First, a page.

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Ai Weiwei's Suspended Bamboo and Silk Beasts Highlight Ancient Chinese Mythology Inside a Paris Department Store

January 27, 2016

Kate Sierzputowski

…family and childhood. His father, the Chinese poet Ai Qing, passed on stories to Ai of his time spent living and studying art in Paris in the 30s. Thinking about his father’s history within the city, Ai also contemplated his own background with the art of kite making, enlisting 12 kite makers from the Shandong Province in China to build the sculptures from similar materials he used to make his first kite at the age of ten. In addition to these hanging sculptures, Ai also installed work in the department store’s front windows and throughout the store, including a 65-foot…

 

 



Art

Bathroom Fixtures at Alcatraz Transformed into Porcelain Floral Bouquets by Ai Weiwei

November 6, 2014

Johnny Waldman

Ai Weiwei, Blossom (2014). All photos by Jan Sturman The Chinese artist and activist Ai Weiwei currently has an exhibition on Alcatraz, the notorious island used as a military fortress and federal penitentiary. Amongst a large body of work created specifically for Alcatraz is “Blossom,” which has been installed in several hospital ward cells and medical offices. And as its name suggests, intricately detailed encrustations of ceramic flowers are blossoming out of sinks, toilets and tubs that were once used by hospitalized prisoners. The curator offers two possibilities in interpreting Ai’s porcelain blossoms: a symbolic offering of comfort to the…

 

 



Art

A Dystopian Sci-Fi Movie Filmed Completely under the Radar in China ... Starring Ai Weiwei [Updated]

April 2, 2014

Christopher Jobson

Just announced today, The Sand Storm is a short film directed by New York filmmaker Jason Wishnow that was shot completely under the radar in China, starring none other than dissident artist Ai Weiwei in his acting debut. How such an audacious and risky endeavor came into being is pretty mind-blowing given the heavy amount of surveillance surrounding the artist. The movie takes place in a dystopian future where Ai Weiwei plays the role of a smuggler in a world without water. The existence of The Sand Storm was kept heavily under wraps while shooting in Beijing. Ai Weiwei has…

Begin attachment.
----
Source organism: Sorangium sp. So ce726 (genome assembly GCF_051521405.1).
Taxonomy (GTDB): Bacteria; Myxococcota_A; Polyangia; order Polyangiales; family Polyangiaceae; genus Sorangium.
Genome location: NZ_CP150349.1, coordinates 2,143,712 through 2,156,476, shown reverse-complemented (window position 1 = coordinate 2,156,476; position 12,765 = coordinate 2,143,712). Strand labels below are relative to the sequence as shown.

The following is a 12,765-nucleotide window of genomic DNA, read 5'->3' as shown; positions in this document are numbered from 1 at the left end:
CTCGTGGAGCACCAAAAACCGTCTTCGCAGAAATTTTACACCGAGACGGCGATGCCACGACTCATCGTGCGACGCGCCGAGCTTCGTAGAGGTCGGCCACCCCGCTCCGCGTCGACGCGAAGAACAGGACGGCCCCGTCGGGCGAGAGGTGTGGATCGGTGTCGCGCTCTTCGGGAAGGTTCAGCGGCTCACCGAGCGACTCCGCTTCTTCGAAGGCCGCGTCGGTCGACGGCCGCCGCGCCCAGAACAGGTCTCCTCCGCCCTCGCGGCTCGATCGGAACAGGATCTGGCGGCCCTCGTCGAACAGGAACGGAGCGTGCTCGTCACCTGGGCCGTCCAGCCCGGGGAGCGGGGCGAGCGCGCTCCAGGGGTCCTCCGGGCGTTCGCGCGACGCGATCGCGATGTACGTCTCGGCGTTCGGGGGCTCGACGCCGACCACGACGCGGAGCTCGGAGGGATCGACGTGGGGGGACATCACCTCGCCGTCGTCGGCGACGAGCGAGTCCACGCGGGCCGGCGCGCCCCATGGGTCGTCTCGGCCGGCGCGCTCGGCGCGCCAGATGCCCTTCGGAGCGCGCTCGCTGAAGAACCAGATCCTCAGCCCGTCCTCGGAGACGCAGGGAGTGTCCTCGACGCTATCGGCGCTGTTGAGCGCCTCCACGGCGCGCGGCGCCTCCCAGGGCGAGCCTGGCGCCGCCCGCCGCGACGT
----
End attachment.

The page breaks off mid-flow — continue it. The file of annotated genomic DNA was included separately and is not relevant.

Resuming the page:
Art

Ai Weiwei's Forever Bicycles Reconfigured Using 3,144 Bikes in Toronto

October 8, 2013

Christopher Jobson

…depth and volume the piece almost appears blurred. Via Scotiabank Nuit Blanche: World-renowned Chinese artist and activist Ai Weiwei will exhibit a new edition of his Forever Bicycles sculpture in Toronto’s Nathan Phillips Square. 3,144 interconnected bicycles will form a three-dimensional structure creating an incredible visual effect. Yong Jiu, literally translated as “forever,” is the foremost bicycle brand in China; Ai re-interprets such everyday found objects in an abstract and symbolic way. The sheer quantity of bikes and the diverse perceptions of viewing points create a colossal labyrinth-like, visually moving space, which represents the changing social environment in China and…

 

 



Art Design

Sou Fujimoto's Giant Serpentine Pavilion Converted into a Storm of LED Lightning by UVA

July 31, 2013

Christopher Jobson

For the last thirteen years Serpentine Gallery has invited a guest architect to design a temporary structure on the London gallery’s front lawn. In what is billed as “the most ambitious architectural program of its kind worldwide,” designs have come from such visionaries as Ai Weiwei in 2012 and Frank Gehry in 2008. This year, Japanese architect Sou Fujimoto (who at 41 become the youngest to accept the invitation) constructed a large network of 20mm steel poles and latticed metal that covers an area of 3,800 square feet. While the white pavilion is impressive in its own right, the gallery…

 

 



Art

Xu Bing Arrives at Mass MoCA With His 12-Ton Birds Made of Construction Equipment

July 10, 2013

Christopher Jobson

…at various Chinese construction sites including demolition debris, steel beams, tools, and assorted remnants of migrant laborers. The male Phoenix titled Feng measures 90 feet long, and the female, Huang, is nearly 100 feet in length from beak to its steel tail feathers. Both birds are illuminated from within through a network of lights. Somewhat similar to artists Yao Lu and Ai Weiwei, Xu Bing seems to be commenting on China’s rapid commercial development that is drastically altering the physical and cultural landscape within the country. Phoenix will be on view October 27th. (via junk culture, hyperallergic, my modern met)…